Radical Preaching

Can preaching again have something to say?
This blog marks the attempt to bring the theological vision of Radical Orthodoxy into the worship and preaching of the local church.

Friday, April 21, 2006

Evidence of Easter

"But Peter got up and ran to the tomb; stooping and looking in, he saw
the linen cloths by themselves; then he went home, amazed atwhat had
(Luke 24:12, NRSV).

One of my favorite shows is CSI. I love to watch how they take miniscule pieces of evidence and then determine how a crime was committed and who the probable offender was. We live in an age where we believe science can and will solve our problems. We believe in an age where seeing is believing, and, as shows like CSI reveal, we can see into even the most minute aspects of human life. At the same time, our ability to see has not aroused in us a deep sense of awe and wonder at the world God has created. We are not moved to tears as we watch an unborn child yawn in her mother's womb. Instead, we are strangely preoccupied with death. The ongoing high ratings of shows like CSI and Law and Order reveal that we are a culture that finds death much more interesting than life. PArt of the reason is that the evidence of death is everywhere. It is not hard to understand the "natural" process of birth, maturity, decay, and death. We see it in the seasons, in animals and insects, even in our own bodies. In an empirical era, it is a slam dunk case. There is no need for DNA testing.

The disciples in today's reading also understand death. When the women return, out of breath and in a state of shock, telling a wild story about an empty tomb, bolts of lightning, and angelic visitors, the disciples dismiss it as an "idle tale" (NSRV) or "nonsense" (NIV). No one survives crucifixion. The women must be hysterical and just made this tale up. They did not believe the women. However, Peter leaves on a dead run, hurrying to the tomb to see exactly what has happened. He bends down, peers in, and sees that the linen clothes are there by themselves, empty with no body. Then, Peter does something interesting. After an unimaginably crazy week, after a week of scurrying, hiding, denying, and running around, Peter goes home. Yes he is amazed, but his response to the evidence of Easter is just to go home.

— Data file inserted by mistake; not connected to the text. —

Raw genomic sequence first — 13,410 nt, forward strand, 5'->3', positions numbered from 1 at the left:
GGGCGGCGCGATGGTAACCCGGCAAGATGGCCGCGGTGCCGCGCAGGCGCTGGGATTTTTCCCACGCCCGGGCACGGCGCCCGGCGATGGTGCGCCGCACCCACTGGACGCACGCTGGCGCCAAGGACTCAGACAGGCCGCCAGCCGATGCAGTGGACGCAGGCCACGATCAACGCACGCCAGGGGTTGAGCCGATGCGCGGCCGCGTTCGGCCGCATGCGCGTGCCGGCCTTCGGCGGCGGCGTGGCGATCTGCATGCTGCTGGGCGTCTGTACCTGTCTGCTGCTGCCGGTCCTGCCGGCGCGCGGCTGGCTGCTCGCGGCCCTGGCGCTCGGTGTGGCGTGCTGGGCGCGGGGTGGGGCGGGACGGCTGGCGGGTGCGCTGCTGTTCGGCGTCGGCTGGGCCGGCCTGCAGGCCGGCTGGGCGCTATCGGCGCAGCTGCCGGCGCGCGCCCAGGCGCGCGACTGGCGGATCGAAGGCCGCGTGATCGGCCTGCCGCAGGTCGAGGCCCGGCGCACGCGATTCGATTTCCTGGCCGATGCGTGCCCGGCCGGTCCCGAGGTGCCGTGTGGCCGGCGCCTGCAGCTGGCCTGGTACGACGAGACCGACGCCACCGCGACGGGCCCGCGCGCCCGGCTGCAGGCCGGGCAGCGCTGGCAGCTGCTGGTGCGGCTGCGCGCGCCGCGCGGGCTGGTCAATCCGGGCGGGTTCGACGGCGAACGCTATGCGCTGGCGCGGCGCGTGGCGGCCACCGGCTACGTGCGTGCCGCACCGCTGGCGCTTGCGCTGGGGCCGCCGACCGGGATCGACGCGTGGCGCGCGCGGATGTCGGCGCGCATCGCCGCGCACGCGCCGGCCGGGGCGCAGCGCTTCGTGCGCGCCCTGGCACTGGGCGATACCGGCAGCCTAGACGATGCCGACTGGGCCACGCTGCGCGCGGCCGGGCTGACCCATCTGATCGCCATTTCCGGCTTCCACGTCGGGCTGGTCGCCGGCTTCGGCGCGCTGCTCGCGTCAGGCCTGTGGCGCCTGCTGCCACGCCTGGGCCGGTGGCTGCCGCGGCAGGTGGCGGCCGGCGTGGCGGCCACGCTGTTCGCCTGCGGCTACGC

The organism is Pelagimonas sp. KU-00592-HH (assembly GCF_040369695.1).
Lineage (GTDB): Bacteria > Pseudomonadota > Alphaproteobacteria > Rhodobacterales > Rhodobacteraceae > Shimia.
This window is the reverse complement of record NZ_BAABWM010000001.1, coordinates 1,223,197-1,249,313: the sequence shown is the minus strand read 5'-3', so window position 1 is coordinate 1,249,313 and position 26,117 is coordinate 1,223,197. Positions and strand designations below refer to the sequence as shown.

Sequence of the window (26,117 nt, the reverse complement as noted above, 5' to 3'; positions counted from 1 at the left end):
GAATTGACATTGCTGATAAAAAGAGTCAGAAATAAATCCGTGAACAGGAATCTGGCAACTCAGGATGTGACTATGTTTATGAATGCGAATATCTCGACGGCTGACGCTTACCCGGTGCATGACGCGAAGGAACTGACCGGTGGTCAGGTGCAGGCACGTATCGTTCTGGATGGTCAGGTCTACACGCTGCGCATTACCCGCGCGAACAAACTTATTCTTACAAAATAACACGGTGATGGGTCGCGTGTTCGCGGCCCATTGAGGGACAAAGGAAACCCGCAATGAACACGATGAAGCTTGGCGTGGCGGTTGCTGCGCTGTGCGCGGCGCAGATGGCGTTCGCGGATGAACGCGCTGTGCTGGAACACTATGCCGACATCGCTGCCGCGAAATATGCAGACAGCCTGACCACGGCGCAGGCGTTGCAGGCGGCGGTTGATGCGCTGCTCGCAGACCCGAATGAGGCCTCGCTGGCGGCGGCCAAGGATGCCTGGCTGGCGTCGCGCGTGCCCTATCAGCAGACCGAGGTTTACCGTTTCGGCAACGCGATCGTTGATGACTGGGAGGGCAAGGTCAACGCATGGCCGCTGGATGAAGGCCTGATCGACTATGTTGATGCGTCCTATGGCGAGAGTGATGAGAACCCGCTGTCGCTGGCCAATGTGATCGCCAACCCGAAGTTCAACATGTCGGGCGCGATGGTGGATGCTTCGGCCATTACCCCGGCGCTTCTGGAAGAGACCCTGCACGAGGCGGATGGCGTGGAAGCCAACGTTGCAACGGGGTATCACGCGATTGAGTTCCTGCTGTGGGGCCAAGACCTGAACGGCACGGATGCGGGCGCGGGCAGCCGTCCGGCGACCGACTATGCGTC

I wonder how similar we are to Peter. The church gathers together on Easter Sunday, having finished a Lenten fast and rehearsed Jesus' Last SUpper and crucifixion. We enter on Easter SUnday and find all the evidence of Easter given to us by the tradition- a white cloth on the cross, lillies, hallelujahs, reports that Christ has risen, hymns that announce the revelation of a new world. All the evidence is there, and then we all too often go home, amazed but largely unchanged. The good news of this story is that Peter did not stay at home. He continued the journey of Eastertide and found himself dramatically transformed by the Holy Spirit at Pentecost.

Having seen the evidence of Easter, will we go home- back to lives lived under the dominion of death, habituated by the practices of surviving another day, or will we be caught up in the life of Easter, a strange journey for a peculiar people that announces that the empty linens are all the evidence that we need that death, sin, and evil have been defeated and that God has delivered salvation to his creation?

Grace and PEace,


Blogger Deep Furrows said...

It occurs to me as I read this that CSI, etc are not interested in the mystery of death or the mystery of life for that matter.

Instead, death is reduced to a problem that is solvable and therefore non-problemic. Columbo and Homicide, I recall, seemed a bit more open to that which is greater than what can be conceived.

At his school, my son had difficulty finishing assignments, following directions, obeying, and making friends. I met with the experts at the school. The school psychologist said that since he is above grade level in reading and at grade level in math, there is no problem, problem being defined in terms of Adequate Yearly Progress.

Mysteries like death must be faced, but CSI, etc, don't usually confront death head on. By slight of hand, they turn death into a puzzle within our grasp.


June 16, 2006 3:28 PM  

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